Research from the UK says negative side-effects from clinical trials are often lost when the study reaches peer review.

Experts from the University of York have compared published and unpublished reports on clinical trials, and found that many recorded side-effects were not reported in published journal articles.

The authors say it is not good enough, and more transparency is needed to create a more complete picture for health professionals, policy makers, and patients.

The clinical benefits of new drugs are usually tested in randomised clinical trials, in which patients are randomly assigned to receive a drug or placebo, before drugs can be prescribed widely.

Adverse events, or side effects, are also routinely collected in such trials, and should be reported in journal articles to give a clear picture of the benefit and risks of new treatments.

Researcher Su Golder of University of York and colleagues systematically gathered studies which compared published reports of clinical studies with unpublished information on the same studies gathered from conference reports, pharmaceutical companies’ clinical study reports and other sources.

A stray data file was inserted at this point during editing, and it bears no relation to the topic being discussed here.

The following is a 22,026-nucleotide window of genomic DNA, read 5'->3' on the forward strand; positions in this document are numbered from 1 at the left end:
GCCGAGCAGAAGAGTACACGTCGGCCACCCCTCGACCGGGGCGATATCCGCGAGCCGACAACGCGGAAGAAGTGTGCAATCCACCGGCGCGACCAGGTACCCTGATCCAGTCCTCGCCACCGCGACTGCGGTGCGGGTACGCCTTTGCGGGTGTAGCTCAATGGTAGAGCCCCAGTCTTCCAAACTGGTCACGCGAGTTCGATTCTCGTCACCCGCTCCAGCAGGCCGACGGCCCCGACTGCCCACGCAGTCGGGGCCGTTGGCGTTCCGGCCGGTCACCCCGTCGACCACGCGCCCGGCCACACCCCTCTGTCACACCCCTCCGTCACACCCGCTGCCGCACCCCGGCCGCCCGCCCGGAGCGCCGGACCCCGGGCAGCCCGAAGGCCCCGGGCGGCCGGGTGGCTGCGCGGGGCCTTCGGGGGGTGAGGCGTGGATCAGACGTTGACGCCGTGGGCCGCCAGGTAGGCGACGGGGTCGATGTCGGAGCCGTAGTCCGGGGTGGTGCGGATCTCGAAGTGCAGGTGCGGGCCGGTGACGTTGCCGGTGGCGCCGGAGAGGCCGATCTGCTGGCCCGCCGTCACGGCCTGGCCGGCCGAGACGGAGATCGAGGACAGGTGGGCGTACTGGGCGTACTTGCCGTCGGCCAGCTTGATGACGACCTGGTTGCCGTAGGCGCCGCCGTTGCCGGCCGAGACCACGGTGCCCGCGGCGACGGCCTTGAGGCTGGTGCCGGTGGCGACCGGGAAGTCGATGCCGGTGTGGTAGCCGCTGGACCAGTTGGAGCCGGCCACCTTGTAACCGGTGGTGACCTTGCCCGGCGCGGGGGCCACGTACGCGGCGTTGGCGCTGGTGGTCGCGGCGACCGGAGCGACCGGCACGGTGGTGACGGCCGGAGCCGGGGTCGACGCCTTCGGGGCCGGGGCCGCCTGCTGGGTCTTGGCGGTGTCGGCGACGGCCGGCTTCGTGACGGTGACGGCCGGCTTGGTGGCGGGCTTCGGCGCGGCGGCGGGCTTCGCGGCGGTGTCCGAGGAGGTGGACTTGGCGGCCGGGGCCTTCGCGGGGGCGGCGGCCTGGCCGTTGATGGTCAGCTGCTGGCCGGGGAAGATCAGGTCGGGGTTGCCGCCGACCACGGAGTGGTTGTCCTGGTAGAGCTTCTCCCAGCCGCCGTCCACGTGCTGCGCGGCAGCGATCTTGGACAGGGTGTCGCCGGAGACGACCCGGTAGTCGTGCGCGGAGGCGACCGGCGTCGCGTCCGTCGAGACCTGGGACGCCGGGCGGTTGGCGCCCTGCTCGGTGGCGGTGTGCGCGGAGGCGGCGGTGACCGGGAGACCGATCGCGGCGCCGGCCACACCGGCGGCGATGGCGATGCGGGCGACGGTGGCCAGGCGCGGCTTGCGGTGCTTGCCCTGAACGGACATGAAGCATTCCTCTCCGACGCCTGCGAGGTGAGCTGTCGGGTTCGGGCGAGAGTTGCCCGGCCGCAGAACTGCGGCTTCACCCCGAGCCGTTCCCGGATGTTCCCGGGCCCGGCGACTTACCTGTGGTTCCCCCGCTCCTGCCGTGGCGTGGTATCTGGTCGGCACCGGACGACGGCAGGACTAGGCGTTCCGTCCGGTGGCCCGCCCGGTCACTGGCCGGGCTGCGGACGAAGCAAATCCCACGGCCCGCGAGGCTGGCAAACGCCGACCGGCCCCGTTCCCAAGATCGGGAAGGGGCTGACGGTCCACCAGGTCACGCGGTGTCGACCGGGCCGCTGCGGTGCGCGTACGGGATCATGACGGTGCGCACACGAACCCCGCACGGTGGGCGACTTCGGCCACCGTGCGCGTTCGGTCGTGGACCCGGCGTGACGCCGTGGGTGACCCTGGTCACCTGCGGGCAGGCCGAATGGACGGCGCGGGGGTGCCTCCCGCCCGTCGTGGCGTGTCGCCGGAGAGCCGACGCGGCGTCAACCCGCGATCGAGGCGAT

The team found that about 64 per cent of side effects would have been missed by readers looking only at published reports about the medical treatments studied.

The authors conclude that full reporting of adverse events in journal articles is essential to allow patients and doctors to assess the balance between the benefits and harms of medical treatments, noting “the urgent need to progress towards full disclosure and unrestricted access to information from clinical trials”.

Their report is accessible here.